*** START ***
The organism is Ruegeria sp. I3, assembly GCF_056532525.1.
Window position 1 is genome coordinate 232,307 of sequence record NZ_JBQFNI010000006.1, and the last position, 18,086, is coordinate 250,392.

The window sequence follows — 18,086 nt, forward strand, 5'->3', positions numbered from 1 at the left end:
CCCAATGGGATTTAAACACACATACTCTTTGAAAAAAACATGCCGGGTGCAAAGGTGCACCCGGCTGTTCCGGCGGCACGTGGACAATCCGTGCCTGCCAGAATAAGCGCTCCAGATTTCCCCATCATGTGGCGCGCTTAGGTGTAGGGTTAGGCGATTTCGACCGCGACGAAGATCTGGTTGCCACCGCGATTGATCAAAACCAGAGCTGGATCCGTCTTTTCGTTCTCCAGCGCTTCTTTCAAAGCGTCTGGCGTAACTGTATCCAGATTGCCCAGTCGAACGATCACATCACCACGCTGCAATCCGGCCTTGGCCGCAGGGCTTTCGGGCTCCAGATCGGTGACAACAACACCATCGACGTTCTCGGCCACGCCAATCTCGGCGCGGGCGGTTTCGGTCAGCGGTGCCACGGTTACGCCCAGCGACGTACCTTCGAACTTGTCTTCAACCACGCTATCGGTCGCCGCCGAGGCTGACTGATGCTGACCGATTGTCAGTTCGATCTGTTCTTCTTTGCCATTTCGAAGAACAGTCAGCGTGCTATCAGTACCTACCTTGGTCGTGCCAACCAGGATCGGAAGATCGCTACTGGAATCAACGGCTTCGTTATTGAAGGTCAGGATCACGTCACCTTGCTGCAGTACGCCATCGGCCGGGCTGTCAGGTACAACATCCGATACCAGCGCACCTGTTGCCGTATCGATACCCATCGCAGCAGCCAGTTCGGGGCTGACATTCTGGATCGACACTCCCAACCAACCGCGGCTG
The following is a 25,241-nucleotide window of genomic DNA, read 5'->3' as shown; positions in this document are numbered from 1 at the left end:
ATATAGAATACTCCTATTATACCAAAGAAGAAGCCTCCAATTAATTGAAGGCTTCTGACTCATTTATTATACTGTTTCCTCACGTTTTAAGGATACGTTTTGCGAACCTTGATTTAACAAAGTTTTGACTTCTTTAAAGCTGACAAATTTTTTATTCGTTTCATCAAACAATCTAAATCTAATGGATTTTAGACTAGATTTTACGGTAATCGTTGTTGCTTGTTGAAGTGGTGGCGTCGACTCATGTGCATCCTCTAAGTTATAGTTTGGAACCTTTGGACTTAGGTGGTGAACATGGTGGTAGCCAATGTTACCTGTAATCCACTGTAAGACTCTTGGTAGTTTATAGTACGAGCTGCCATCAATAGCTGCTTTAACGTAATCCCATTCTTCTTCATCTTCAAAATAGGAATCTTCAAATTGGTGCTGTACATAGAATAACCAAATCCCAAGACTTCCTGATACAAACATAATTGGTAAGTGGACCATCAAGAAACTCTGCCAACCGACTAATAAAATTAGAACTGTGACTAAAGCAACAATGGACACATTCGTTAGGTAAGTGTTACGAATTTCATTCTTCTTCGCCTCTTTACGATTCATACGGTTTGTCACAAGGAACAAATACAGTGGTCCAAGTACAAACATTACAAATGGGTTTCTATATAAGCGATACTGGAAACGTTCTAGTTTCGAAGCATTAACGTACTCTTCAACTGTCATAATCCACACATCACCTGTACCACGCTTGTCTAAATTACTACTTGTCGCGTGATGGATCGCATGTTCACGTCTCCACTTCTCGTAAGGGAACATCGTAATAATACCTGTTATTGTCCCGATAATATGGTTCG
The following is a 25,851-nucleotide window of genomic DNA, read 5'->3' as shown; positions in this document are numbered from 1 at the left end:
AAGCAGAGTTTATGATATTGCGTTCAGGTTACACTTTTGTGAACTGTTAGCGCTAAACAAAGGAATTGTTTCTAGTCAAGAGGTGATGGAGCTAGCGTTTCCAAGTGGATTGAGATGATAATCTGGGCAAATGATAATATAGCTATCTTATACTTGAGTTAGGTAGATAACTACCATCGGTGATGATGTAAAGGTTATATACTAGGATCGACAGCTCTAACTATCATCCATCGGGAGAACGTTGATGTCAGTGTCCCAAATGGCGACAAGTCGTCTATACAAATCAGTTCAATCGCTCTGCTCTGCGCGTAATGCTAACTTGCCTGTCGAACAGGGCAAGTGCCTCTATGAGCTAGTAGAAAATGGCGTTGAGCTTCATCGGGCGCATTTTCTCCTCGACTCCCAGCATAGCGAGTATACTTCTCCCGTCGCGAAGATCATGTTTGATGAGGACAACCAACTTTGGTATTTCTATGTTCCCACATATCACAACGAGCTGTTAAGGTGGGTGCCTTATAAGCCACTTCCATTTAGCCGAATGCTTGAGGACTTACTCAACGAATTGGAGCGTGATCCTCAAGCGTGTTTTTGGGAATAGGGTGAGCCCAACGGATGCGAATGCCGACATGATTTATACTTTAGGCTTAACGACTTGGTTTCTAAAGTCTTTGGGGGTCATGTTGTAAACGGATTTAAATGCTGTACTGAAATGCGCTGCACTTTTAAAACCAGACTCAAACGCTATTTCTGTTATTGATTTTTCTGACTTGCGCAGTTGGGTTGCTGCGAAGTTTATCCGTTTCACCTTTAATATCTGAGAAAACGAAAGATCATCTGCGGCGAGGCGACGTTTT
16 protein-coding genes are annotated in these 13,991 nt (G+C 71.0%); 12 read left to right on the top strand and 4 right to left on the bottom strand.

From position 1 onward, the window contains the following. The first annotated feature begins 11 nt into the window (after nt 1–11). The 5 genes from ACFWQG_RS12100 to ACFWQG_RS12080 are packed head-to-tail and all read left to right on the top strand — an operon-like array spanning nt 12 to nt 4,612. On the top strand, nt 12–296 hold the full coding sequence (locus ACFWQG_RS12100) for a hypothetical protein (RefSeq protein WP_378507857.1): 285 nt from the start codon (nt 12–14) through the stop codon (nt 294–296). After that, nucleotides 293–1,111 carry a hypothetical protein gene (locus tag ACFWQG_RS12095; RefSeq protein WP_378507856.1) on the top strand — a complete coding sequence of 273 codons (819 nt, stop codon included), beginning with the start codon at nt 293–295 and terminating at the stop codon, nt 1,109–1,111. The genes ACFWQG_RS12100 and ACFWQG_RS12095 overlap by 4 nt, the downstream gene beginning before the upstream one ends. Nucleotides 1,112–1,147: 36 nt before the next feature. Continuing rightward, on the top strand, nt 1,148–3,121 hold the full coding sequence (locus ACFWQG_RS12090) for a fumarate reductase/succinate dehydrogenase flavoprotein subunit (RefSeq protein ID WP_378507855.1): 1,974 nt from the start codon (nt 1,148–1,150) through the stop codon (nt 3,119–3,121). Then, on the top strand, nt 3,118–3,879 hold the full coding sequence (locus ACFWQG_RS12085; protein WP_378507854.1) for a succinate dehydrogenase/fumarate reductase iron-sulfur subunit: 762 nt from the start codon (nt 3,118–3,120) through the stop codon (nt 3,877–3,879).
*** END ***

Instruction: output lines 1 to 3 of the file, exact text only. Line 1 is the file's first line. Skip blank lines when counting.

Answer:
The organism is Ruegeria sp. I3, assembly GCF_056532525.1.
Window position 1 is genome coordinate 232,307 of sequence record NZ_JBQFNI010000006.1, and the last position, 18,086, is coordinate 250,392.

The window sequence follows — 18,086 nt, forward strand, 5'->3', positions numbered from 1 at the left end: